State abandons plan to rejig Covid Restrictions Support Scheme

Too difficult to amend schemes for business ahead of Christmas period, Government says

The Government has jettisoned plans to modify its Covid Restrictions Support Scheme (CRSS) for businesses and is instead to extend both it and the enhanced rates for the Employment Wage Subsidy Scheme (EWSS).

Minister for Finance Paschal Donohoe said an analysis by his department on adjusting the CRSS showed it would be "administratively very complex and potentially costly to actually get the scheme in place and to get it operational ahead of the Christmas period".

“I recognise in particular that, for the hospitality sector, speed is vital now in trying to meet their needs as we work our way through a trading period that is so important in so many restaurants and hotels – they need additional support and they need it now,” he said.

“Therefore I will be recommending to Government that we maintain the enhanced EWSS subsidies for a further two-month period across December and January. This is a quicker way of responding to the need of how we support businesses in the immediate term.”


The end date of the CRSS has also been pushed out to the end of January to align it with the requirement for nightclubs and discos to remain closed over the holiday period.

Mr Donohoe said the decision to extend the enhanced rates of EWSS for December and January would “give certainty to businesses when they need it most”. The wage subsidy scheme is open to businesses that have suffered a 30 per cent fall in revenue.


He said Revenue had advised him that the changes would be effective by Monday. Employers who submit their claim will receive their payment within about two days of submitting it. Back payments will be dealt with by the end of next week.

From February, the original two-rate structure of €203 per week and €151.50 per week will apply under the EWSS. For March and April 2022, the flat rate subsidy will fall to €100 per week with the scheme set to end on April 30th.

Minister for Public Expenditure and Reform Michael McGrath said that, as part of the measures, the Government is extending the local authority commercial rates waiver to the end of March 2022 for the hospitality, entertainment events and tourism sectors at a cost of more than €62 million.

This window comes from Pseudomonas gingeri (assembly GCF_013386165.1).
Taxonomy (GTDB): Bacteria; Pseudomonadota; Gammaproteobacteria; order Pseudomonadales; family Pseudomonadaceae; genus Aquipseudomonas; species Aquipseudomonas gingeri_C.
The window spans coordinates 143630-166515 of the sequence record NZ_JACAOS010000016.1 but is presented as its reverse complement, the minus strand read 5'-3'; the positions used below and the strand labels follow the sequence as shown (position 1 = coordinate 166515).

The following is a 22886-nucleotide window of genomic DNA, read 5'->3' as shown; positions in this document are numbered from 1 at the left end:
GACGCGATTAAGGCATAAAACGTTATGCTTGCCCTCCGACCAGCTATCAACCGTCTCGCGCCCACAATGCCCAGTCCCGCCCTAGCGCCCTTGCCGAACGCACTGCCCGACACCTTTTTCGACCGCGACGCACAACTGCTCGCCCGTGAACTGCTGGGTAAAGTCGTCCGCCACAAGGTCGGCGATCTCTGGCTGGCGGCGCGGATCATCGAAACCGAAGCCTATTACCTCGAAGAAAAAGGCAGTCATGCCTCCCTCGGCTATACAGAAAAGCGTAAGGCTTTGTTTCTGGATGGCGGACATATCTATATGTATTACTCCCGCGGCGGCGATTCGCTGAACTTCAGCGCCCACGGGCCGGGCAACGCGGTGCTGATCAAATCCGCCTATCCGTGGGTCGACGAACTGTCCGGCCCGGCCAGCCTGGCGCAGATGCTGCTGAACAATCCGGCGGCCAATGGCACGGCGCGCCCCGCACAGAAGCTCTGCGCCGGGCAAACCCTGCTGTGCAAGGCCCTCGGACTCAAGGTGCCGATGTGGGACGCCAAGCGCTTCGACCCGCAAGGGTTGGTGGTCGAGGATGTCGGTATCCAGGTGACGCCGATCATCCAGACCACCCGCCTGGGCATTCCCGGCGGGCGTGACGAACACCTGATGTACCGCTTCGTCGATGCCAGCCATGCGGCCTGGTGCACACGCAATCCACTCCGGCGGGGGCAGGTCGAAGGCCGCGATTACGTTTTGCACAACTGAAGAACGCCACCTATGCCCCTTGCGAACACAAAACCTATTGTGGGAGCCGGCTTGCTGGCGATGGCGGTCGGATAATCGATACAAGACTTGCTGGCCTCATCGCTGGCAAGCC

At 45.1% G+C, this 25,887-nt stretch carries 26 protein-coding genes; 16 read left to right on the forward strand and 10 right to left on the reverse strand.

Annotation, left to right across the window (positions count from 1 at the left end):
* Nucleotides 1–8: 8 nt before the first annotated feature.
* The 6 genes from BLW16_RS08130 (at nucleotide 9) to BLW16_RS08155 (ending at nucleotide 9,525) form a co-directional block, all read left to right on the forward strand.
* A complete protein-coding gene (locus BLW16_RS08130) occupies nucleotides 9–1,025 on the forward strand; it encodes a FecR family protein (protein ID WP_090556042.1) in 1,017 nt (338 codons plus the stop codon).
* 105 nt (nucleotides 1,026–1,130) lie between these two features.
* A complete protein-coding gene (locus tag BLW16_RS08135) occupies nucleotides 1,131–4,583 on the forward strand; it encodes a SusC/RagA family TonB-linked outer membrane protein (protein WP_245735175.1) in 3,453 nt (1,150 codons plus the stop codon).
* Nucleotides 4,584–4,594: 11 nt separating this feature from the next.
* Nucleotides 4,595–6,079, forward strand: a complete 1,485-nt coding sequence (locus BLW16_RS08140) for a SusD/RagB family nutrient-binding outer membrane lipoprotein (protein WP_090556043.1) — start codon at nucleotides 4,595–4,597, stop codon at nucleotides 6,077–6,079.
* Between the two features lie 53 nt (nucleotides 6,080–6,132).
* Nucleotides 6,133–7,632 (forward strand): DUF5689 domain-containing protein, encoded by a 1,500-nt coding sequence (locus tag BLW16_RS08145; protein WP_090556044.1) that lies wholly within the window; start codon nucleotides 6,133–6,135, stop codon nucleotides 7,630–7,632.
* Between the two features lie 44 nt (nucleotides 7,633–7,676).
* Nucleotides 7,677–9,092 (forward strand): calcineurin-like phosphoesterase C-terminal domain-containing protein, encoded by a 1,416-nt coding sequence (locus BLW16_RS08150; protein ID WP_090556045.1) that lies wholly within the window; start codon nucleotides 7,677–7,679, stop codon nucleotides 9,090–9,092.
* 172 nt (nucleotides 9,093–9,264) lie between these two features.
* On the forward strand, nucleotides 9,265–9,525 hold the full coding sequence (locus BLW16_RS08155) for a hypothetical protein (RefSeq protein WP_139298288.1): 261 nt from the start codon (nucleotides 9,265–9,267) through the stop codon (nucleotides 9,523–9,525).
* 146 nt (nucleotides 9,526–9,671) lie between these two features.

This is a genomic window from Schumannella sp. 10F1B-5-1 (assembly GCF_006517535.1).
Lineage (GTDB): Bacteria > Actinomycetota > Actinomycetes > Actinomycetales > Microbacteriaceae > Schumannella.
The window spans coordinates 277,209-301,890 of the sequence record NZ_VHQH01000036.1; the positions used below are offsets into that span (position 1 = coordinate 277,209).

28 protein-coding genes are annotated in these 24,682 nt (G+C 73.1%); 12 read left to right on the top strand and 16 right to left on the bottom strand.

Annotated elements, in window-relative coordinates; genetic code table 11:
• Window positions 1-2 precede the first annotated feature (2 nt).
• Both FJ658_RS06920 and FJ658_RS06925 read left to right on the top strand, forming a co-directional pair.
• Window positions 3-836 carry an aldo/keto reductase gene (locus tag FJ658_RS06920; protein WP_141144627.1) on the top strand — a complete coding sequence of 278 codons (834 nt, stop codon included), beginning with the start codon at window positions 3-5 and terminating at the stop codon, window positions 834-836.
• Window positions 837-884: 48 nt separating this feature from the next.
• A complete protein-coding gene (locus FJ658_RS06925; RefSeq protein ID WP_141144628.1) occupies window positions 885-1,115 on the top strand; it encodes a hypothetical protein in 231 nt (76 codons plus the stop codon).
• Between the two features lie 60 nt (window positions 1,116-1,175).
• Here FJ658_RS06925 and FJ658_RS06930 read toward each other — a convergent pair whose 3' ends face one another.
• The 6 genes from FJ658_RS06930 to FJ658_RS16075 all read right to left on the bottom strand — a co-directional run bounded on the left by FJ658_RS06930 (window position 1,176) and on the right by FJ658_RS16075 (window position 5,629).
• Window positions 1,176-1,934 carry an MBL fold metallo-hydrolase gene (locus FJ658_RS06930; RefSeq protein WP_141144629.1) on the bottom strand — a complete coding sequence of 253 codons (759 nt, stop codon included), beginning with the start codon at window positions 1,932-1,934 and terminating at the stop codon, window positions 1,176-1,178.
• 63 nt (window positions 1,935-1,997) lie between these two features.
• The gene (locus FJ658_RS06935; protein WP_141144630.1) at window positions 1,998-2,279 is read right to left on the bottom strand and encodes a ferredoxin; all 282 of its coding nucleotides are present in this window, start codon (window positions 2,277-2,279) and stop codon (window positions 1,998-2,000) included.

Mr Donohoe said he appreciated the difficulty many businesses had been presented with in recent weeks, given the evolving situation with Covid-19 and recent decisions taken regarding public-health restrictions.

“The Government and I have been clear that there will be no cliff edge to supports for employers but we have also been clear that the EWSS cannot run indefinitely, nor is it sustainable to continue with the enhanced rates for a prolonged period of time given the very substantial costs to the exchequer,” he said. To date the overall cost of the EWSS had been €6.5 billion, he said.

Ibec welcome

Ibec welcomed the two-month extension for the EWSS at full rates, with its chief executive, Danny McCoy, saying the announcement would bring “much-needed relief to business”.

He also welcomed the news that the CRSS and the commercial rates waiver are to be extended.

“While challenges undoubtedly remain, these supports will each be important in keeping many businesses afloat, particularly those in the ‘experience economy’, for whom the traditional revenue-generating festive period has been severely disrupted,” he said.

“The supports will help those businesses to remain open and continue to trade safely over the coming period,” Mr McCoy added.

Charlie Taylor

Charlie Taylor

Charlie Taylor is a former Irish Times business journalist

Jennifer Bray

Jennifer Bray

Jennifer Bray is a Political Correspondent with The Irish Times